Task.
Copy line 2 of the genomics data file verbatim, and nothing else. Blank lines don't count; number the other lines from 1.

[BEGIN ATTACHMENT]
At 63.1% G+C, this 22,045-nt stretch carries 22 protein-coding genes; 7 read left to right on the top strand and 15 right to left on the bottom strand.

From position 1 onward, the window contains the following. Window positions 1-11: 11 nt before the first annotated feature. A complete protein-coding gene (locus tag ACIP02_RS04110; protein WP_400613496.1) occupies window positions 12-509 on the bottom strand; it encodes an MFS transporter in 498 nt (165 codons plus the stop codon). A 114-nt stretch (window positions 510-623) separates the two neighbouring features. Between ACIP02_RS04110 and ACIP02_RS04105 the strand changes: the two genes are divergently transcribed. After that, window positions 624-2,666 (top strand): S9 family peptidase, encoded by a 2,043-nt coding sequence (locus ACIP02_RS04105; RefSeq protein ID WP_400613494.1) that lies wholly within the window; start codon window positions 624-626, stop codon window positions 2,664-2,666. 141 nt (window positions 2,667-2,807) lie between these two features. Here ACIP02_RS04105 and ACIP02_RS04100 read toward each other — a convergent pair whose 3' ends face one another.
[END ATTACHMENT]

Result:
From position 1 onward, the window contains the following. Window positions 1-11: 11 nt before the first annotated feature. A complete protein-coding gene (locus tag ACIP02_RS04110; protein WP_400613496.1) occupies window positions 12-509 on the bottom strand; it encodes an MFS transporter in 498 nt (165 codons plus the stop codon). A 114-nt stretch (window positions 510-623) separates the two neighbouring features. Between ACIP02_RS04110 and ACIP02_RS04105 the strand changes: the two genes are divergently transcribed. After that, window positions 624-2,666 (top strand): S9 family peptidase, encoded by a 2,043-nt coding sequence (locus ACIP02_RS04105; RefSeq protein ID WP_400613494.1) that lies wholly within the window; start codon window positions 624-626, stop codon window positions 2,664-2,666. 141 nt (window positions 2,667-2,807) lie between these two features. Here ACIP02_RS04105 and ACIP02_RS04100 read toward each other — a convergent pair whose 3' ends face one another.